WASHINGTON. Catholics in Oklahoma have been preparing for a long time for this moment. Many, like Archbishop Paul Coakley of Oklahoma City, had faith it would come, but there’s still a sense of awe, to think that a farm boy, one of their own, is about to take a step toward official sainthood.
On Sept. 23, Oklahomans will get a front row seat to the beatification of Father Stanley Rother, an ordinary man from an ordinary town, who died extraordinarily as a martyr in Guatemala while serving in a mission. He knew well the dangers of the Guatemalan highlands, where government forces tortured and killed anyone suspected of dissent during the most politically tumultuous moments in the country’s history.
However, Father Rother refused to abandon the community he so loved from 1968 until his 1981 assassination. Like many of the poor and persecuted he served, he died long before he had to at age 46, shot in the head in the parish rectory.
“People are justly proud of this native son, but one wouldn’t expect something like this, such a recognition to be accorded to somebody from Okarche, Oklahoma,” said Archbishop Coakley in a phone interview with Catholic News Service.
Okarche (pronounced oh-car-chee) is a small farming town with a lot of windmills, said Archbishop Coakley, and one that’s increasingly receiving visitors and pilgrims wanting to learn more about the tranquil setting that was home to Father Rother. He left it behind because he wanted to serve the church in a place where priests were needed and, in the late 1960s, priests were needed in the remote highlands of Guatemala, where the Oklahoma City Archdiocese had a mission in the town of Santiago Atitlan.
“We weren’t talking about the peripheries 30, 35 years ago when Father Rother was killed but certainly he had that missionary spirit,” said Archbishop Coakley. “He had a heart for the people there. He recognized their dignity, he recognized that they were precious in the Lord’s sight.”
Some say Father Rother arrived “knowing 10 words in Spanish,” but the agricultural skills he imported from Okarche and his kindness endeared him to the locals. Archbishop Coakley has visited Santiago Atitlan on a couple of occasions, once during a pilgrimage and also for an event honoring Father Rother.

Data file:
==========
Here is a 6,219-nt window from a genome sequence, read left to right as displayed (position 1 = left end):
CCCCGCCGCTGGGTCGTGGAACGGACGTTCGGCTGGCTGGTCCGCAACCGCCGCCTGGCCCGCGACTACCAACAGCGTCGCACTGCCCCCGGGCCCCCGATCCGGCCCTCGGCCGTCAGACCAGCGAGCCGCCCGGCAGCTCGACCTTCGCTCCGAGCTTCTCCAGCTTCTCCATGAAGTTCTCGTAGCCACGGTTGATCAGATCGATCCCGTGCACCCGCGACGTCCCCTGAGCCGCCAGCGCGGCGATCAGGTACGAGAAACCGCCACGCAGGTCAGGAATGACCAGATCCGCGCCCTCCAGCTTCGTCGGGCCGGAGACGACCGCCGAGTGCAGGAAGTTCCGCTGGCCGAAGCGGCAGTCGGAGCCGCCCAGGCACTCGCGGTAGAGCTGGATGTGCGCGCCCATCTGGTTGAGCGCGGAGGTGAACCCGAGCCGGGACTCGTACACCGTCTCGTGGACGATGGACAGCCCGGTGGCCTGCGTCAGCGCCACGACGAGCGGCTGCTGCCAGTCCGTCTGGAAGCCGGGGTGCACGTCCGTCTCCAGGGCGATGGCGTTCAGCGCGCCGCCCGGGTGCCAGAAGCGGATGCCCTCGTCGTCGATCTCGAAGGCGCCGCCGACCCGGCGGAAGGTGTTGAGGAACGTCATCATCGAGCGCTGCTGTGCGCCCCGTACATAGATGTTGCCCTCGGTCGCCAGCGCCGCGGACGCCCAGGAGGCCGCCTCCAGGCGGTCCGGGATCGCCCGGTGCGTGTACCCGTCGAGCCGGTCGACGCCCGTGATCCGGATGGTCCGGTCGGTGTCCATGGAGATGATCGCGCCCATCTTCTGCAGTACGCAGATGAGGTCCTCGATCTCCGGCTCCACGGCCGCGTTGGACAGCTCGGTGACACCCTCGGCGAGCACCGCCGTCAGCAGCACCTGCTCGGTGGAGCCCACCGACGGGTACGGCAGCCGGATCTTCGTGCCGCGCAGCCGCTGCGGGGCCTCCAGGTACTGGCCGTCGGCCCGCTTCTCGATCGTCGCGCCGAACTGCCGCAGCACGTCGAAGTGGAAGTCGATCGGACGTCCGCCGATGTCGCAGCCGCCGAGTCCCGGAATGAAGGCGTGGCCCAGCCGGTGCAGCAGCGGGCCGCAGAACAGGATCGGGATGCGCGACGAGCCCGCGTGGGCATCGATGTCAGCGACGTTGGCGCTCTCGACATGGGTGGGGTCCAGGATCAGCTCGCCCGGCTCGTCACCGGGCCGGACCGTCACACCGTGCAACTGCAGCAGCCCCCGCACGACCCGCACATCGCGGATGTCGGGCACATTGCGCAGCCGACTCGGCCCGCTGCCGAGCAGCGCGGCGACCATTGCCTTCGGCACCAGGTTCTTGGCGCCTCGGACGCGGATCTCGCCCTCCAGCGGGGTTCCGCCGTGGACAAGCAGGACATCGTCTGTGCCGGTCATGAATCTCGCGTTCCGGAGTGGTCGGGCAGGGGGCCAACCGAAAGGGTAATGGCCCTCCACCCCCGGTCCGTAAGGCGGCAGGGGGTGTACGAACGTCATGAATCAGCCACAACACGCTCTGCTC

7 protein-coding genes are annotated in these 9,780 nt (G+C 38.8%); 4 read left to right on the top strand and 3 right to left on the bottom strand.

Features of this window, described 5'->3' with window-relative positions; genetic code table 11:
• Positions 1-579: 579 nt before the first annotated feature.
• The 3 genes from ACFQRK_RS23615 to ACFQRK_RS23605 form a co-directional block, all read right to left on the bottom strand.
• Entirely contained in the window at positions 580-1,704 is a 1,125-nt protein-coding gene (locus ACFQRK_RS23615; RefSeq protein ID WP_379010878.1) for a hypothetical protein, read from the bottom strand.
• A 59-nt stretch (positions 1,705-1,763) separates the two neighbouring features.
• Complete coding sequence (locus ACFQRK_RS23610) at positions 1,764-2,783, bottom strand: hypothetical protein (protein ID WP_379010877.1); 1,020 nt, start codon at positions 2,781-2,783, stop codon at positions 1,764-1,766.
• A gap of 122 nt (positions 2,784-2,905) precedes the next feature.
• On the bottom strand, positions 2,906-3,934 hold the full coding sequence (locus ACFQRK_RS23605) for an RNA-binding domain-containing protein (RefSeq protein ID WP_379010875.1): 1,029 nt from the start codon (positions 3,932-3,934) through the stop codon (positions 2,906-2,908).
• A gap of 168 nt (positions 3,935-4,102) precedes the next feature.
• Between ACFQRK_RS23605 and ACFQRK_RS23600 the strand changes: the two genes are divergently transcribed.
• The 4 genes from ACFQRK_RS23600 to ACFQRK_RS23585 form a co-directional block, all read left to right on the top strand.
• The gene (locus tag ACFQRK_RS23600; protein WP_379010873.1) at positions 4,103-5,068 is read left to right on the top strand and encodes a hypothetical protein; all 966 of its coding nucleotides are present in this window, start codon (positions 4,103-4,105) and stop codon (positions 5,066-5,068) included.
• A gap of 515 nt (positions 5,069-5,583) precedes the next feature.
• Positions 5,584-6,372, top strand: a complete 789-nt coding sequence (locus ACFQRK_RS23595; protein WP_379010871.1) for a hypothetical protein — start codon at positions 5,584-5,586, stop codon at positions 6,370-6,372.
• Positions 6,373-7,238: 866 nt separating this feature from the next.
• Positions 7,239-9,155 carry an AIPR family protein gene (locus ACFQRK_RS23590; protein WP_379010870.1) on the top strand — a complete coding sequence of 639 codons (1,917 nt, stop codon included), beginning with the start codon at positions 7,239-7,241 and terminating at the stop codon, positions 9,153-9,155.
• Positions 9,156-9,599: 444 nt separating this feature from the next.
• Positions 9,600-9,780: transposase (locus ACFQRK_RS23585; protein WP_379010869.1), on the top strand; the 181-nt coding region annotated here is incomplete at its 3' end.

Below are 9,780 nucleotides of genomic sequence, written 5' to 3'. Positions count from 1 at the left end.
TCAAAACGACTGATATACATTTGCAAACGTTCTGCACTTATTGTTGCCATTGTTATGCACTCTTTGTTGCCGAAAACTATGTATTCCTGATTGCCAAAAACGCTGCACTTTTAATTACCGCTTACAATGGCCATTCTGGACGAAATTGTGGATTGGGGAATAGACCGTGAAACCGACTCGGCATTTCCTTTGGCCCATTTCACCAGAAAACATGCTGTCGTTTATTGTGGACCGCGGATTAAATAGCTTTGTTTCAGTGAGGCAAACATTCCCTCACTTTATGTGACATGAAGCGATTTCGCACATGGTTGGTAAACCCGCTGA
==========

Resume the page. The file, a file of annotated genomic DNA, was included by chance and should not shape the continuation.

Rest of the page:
“The devotion of the locals to Padre Aplas, as they call him, is amazing,” he said. “He’s venerated and honored as the beloved shepherd who laid down his life for them. We were there for the very special day of the anniversary of this death so there was a large festive Mass, a colorful event, processions.
“For many, many years, his heart has been enshrined in the back of the church, where people approach reverently and pray . . . evidence of their esteem for him, their appreciation for him. Their devotion to him is really everywhere.”
Though his heart, physically and otherwise, was left in Guatemala, the rest of his remains returned to Okarche. For years, people stopped by to pray at his grave at the Holy Trinity Cemetery in town, said Archbishop Coakley, even before he was declared a martyr by the Vatican in late 2016. His remains have since been exhumed as part of the beatification process and moved to a chapel in Oklahoma City, where the ceremony declaring him Blessed Stanley Rother will take place.
Though Oklahoma is not a predominantly Catholic state, there’s a lot of interest outside of Catholic circles, particularly with the upcoming beatification. Archbishop Coakley said he has tried to meet with local groups eager for information about the event and recently gave a presentation to religious leaders of various faith traditions who wanted to know more about the priest and the significance of his beatification.